Dear Friends and Neighbors,
Today is the 22nd day of this 30-day special session, and yet very little progress has been made in three weeks. The schedule is controlled by Speaker Frank Chopp and I'm disappointed to hear that after today we likely will not return again to Olympia until next Tuesday, the day before the special session is scheduled to end. It seems the Speaker, elected by the majority party, has all but given up on an expedited agreement and that we will have a second special session.
I am as frustrated as many of you who have written or called my office. The Legislature's main job is to write a budget for the state, and so far those in control have no budget to show for 127 days of session. I'm sorely disappointed with the Speaker and his lack of organization. Each day all the legislators are here costs taxpayers up to $16,000 – it is unacceptable for our time to be wasted. I want you to know I am not accepting per diem (housing or travel costs) during the special session.
The major issues in play are, of course, the budget, workers' compensation reform, and the capital budget.
I remain concerned that budget priorities here are mixed up – cuts to education are too great and are made to save social programs. Our kids must come first.
Workers' compensation is yet another thing being held up by Speaker Chopp. The Senate already passed a bipartisan measure in the regular session, and all 42 of our House Republicans support the reasonable, compromise legislation. In addition, nine Democrats in the House sponsored their own bill reforming the system, which is identical to previous proposals. That means there are at least 51 people in the House ready and willing to vote for a major reform to our injured workers' fund. I believe workers should have the right to choose how they are paid out of the fund, and I believe they are competent enough to make this voluntary decision. Our 2nd District has the highest unemployment claims in the state – this reform would go a long way toward getting people working again.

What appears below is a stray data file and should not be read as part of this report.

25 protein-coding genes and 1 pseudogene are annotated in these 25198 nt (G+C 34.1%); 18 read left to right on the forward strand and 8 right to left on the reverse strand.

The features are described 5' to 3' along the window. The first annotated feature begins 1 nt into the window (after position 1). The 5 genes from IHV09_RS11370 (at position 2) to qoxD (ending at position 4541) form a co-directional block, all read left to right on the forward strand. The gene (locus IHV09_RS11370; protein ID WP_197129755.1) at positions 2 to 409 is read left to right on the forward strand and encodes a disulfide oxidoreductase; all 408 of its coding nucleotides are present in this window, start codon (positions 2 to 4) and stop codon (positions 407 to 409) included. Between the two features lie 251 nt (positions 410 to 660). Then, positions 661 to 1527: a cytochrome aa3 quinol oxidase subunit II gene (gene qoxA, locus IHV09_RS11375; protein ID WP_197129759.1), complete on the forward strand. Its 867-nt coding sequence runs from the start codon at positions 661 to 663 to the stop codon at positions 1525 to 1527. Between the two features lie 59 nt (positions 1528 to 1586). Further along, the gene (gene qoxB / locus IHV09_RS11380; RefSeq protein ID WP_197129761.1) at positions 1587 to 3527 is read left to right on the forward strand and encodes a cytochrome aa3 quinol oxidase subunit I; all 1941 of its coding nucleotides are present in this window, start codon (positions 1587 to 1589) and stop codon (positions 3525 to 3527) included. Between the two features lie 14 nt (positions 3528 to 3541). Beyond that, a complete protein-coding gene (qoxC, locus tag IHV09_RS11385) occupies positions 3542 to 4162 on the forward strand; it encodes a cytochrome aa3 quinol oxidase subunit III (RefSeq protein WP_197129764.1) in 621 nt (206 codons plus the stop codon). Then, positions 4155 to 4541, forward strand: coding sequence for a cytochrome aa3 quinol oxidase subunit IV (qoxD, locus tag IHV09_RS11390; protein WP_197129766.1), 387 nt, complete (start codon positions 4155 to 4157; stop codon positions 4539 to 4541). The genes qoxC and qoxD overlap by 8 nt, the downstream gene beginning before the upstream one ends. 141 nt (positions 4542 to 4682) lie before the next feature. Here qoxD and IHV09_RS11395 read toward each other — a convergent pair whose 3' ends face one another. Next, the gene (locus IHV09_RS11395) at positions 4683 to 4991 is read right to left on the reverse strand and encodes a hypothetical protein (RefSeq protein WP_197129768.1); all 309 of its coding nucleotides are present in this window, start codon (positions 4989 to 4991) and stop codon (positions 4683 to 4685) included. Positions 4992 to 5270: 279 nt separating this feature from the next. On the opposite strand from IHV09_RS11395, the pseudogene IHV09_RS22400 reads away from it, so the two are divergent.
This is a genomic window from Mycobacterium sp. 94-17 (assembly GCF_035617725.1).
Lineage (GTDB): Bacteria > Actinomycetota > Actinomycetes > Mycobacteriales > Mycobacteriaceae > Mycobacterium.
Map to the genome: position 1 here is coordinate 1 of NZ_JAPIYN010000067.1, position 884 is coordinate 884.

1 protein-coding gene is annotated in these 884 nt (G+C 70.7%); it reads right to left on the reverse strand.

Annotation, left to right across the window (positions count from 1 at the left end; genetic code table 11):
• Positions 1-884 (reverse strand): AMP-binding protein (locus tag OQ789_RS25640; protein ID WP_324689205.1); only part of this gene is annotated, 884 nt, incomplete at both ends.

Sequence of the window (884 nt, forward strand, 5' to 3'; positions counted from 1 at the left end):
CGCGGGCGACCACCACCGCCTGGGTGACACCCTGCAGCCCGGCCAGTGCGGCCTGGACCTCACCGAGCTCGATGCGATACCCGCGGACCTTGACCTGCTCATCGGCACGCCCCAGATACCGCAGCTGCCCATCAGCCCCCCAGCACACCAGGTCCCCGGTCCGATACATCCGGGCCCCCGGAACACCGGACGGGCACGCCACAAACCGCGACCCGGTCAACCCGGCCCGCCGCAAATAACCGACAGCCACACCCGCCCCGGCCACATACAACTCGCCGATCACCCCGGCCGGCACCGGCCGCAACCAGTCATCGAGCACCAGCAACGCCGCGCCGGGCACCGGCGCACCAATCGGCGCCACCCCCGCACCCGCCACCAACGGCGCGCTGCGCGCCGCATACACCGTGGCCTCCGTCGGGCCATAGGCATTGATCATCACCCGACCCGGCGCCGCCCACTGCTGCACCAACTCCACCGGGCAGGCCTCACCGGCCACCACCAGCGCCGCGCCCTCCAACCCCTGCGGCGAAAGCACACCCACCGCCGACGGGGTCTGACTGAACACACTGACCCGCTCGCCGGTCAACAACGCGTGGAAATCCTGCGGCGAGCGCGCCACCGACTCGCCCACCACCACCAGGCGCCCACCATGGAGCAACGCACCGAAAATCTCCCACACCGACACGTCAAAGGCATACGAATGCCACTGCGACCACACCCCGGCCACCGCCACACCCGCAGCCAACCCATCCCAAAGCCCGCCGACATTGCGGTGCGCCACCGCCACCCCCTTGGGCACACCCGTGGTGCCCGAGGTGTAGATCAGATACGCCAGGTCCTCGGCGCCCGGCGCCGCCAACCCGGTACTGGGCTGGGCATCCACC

Some of the projects contained in the capital budget will require the state to take on additional debt. I can't support any additional debt for the state.
Things don't look great today, but I promise I will do everything I can to help resolve issues in the most responsible way.
It's an honor to serve you.